Since summer camp is nearing to an end and many of our students are moving to elementary schools we came across an article that will interest many of our parents. The article is Written by: Malia Jacobson
Date: March 1, 2014
Changing addresses — and sometimes schools, communities and friends — is a rite of passage for millions of children. According to U.S. Census Bureau data, the average American moves nearly 12 times in a lifetime, with two to three moves occurring before the age of 18. While a new hometown can be exciting, expansive and fun, it can also make a child’s world feel topsy-turvy. Here’s age-by-age guidance on helping children take a move in stride.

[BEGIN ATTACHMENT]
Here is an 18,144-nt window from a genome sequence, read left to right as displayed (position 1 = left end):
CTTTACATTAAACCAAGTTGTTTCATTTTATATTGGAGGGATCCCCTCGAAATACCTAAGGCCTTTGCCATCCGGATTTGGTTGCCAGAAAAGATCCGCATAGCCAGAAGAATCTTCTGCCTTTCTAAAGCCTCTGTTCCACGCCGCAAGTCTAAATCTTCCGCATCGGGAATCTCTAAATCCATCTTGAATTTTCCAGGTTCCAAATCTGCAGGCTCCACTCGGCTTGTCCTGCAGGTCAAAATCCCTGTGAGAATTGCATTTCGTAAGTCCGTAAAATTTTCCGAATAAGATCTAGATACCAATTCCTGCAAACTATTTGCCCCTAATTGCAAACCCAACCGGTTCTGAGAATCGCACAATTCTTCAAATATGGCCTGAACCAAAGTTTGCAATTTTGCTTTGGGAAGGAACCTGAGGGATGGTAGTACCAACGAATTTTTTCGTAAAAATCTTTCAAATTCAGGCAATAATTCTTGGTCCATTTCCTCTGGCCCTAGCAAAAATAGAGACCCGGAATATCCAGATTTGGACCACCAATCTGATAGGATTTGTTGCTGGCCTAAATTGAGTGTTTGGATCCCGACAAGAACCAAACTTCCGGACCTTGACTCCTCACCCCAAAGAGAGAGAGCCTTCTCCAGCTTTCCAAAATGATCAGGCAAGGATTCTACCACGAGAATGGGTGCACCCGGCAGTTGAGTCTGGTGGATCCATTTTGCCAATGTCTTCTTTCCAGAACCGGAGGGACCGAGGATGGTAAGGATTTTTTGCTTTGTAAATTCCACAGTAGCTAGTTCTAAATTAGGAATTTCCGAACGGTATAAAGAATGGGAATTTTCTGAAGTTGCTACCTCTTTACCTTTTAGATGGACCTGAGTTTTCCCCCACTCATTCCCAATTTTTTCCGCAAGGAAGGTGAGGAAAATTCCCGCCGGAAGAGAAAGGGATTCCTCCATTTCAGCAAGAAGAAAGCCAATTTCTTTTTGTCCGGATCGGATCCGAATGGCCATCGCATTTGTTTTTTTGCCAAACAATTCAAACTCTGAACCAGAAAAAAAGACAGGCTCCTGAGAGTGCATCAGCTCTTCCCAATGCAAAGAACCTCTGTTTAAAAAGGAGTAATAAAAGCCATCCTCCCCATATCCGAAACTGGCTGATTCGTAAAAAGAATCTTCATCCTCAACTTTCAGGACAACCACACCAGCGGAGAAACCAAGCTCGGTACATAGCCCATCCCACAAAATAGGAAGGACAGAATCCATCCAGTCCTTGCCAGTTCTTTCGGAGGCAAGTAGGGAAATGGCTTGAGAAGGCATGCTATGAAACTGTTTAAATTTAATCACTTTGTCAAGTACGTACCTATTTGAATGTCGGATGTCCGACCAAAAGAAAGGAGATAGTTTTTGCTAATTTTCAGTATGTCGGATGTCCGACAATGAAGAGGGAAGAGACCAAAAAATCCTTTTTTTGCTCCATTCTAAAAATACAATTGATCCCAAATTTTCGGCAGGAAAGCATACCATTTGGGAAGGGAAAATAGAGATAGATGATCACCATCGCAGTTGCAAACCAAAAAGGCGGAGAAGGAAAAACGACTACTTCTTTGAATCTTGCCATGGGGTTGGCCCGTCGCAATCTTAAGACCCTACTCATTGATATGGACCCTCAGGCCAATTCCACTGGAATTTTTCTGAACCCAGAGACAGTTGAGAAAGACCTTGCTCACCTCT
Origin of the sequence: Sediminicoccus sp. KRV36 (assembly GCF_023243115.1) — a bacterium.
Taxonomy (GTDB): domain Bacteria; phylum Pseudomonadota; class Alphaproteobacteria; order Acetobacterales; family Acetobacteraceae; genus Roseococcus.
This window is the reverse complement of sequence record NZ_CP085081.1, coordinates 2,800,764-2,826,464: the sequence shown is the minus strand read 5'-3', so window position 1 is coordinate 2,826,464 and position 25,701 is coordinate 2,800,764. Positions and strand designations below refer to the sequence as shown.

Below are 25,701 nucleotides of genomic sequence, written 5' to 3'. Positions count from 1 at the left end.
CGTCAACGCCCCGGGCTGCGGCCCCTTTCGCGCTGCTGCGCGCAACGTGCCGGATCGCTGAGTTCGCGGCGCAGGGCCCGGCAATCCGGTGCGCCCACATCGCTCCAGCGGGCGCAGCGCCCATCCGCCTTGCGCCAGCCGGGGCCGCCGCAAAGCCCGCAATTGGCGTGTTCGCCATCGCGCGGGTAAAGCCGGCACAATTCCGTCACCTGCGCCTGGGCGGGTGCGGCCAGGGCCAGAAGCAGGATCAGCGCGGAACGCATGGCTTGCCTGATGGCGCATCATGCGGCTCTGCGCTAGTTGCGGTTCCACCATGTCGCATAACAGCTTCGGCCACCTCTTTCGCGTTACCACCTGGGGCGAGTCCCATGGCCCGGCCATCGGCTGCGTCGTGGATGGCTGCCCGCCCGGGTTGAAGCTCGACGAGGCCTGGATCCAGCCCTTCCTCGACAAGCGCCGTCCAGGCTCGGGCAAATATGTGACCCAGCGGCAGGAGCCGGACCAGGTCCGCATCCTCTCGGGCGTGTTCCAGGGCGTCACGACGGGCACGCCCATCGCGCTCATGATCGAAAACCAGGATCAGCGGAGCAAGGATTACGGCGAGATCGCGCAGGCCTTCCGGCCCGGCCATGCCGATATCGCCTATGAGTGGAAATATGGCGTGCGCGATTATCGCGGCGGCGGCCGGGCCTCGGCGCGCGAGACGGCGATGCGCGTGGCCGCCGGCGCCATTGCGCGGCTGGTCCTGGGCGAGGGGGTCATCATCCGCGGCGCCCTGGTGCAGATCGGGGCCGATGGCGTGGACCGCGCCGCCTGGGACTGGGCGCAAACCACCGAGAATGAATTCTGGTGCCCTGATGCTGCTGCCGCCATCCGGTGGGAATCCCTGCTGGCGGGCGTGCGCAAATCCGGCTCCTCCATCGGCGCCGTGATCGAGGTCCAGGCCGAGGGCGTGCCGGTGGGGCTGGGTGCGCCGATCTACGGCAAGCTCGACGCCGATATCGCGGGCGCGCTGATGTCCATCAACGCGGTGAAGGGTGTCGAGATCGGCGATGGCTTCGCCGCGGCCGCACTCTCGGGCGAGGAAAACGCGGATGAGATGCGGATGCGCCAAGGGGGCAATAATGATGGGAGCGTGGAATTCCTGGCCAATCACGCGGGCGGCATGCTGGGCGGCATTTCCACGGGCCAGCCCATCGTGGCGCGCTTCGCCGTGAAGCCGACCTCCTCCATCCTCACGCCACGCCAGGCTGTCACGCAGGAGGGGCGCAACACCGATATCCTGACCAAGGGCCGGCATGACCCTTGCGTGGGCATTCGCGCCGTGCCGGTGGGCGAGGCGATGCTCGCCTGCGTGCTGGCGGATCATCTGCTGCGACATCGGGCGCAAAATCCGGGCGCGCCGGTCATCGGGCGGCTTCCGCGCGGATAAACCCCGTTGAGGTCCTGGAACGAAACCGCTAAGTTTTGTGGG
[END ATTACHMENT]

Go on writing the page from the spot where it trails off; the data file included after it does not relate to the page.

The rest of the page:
Moves aren’t just hard on older children and teens — very young children are affected by moving, too. Toddlers and preschoolers thrive on predictability, so a move that interrupts the daily routine can be distressing, especially if it means parting with a familiar school, favorite park or cherished relative.
“Some children are very upset by moving,” says Deborah Pardee, a psychotherapist and core faculty member at University of the Rockies in Colorado Springs, Colo. “Parents can help in this process by recognizing that the child is going to experience loss, and talking about it.”
Assure children that favorite people and places won’t be forgotten. Make a memory book full of photos and mementos from the old house and hometown. Little ones may fear forgetting something important at the old house or even of being left behind themselves. Reassure fearful tots that the moving van will deliver all of their toys and furniture to the new house. Show your child driving routes or plane tickets, and talk about how all family members, including Fido and Fluffy, will arrive safe and sound at the new house.